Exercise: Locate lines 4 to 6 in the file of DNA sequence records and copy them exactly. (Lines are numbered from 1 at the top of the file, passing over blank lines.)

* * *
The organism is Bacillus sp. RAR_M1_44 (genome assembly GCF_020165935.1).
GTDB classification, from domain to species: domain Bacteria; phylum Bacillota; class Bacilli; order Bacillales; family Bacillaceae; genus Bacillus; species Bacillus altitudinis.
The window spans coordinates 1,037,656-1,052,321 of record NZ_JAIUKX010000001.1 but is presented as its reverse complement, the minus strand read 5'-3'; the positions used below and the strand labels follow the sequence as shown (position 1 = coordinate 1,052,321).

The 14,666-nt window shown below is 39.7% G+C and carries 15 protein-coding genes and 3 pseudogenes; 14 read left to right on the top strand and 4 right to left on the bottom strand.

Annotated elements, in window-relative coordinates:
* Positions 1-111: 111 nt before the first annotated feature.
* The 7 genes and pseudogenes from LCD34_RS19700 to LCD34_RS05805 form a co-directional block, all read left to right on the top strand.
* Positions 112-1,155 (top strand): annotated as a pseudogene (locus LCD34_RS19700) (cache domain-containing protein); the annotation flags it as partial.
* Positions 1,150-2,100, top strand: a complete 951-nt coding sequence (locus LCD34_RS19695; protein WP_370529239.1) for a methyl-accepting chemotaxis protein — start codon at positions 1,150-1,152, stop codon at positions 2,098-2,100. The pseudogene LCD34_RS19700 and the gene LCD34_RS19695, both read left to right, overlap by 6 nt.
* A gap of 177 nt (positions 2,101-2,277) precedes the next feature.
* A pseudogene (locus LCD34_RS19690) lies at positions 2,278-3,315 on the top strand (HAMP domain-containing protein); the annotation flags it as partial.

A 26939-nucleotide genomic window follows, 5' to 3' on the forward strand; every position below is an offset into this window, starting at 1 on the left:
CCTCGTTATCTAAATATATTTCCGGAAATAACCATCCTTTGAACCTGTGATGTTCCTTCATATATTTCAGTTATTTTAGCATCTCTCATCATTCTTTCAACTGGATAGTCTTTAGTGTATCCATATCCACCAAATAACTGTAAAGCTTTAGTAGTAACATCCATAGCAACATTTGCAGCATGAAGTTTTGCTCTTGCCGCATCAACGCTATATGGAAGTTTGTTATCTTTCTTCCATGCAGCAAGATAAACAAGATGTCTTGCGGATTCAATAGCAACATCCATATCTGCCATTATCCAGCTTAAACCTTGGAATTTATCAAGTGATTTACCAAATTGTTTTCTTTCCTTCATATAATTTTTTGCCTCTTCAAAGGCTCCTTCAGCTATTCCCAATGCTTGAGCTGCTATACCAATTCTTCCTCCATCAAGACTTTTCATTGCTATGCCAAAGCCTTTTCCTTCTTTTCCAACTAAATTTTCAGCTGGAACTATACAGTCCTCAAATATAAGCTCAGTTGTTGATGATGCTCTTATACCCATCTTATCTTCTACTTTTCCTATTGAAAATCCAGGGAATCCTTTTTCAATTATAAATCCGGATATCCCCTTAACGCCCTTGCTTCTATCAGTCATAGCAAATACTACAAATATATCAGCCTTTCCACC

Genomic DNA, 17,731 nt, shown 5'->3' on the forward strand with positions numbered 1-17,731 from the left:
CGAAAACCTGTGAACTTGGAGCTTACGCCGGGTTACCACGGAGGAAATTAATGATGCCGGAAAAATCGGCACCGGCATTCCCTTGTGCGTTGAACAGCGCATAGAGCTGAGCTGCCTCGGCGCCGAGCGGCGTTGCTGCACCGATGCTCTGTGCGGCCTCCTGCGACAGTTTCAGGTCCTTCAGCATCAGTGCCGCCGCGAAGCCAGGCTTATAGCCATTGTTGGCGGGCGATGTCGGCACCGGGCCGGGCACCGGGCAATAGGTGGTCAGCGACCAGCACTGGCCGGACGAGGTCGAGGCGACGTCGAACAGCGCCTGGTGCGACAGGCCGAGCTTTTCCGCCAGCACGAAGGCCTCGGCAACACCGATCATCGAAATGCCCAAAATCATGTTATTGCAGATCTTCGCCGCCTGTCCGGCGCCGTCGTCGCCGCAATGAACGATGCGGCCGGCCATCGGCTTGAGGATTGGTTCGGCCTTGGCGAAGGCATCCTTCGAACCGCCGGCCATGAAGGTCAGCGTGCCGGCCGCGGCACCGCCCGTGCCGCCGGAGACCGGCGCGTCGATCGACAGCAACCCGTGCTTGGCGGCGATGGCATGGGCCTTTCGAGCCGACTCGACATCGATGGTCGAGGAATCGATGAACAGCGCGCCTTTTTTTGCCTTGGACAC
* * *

The 14,666-nt window shown below is 39.7% G+C and carries 15 protein-coding genes and 3 pseudogenes; 14 read left to right on the top strand and 4 right to left on the bottom strand.

Annotated elements, in window-relative coordinates:
* Positions 1-111: 111 nt before the first annotated feature.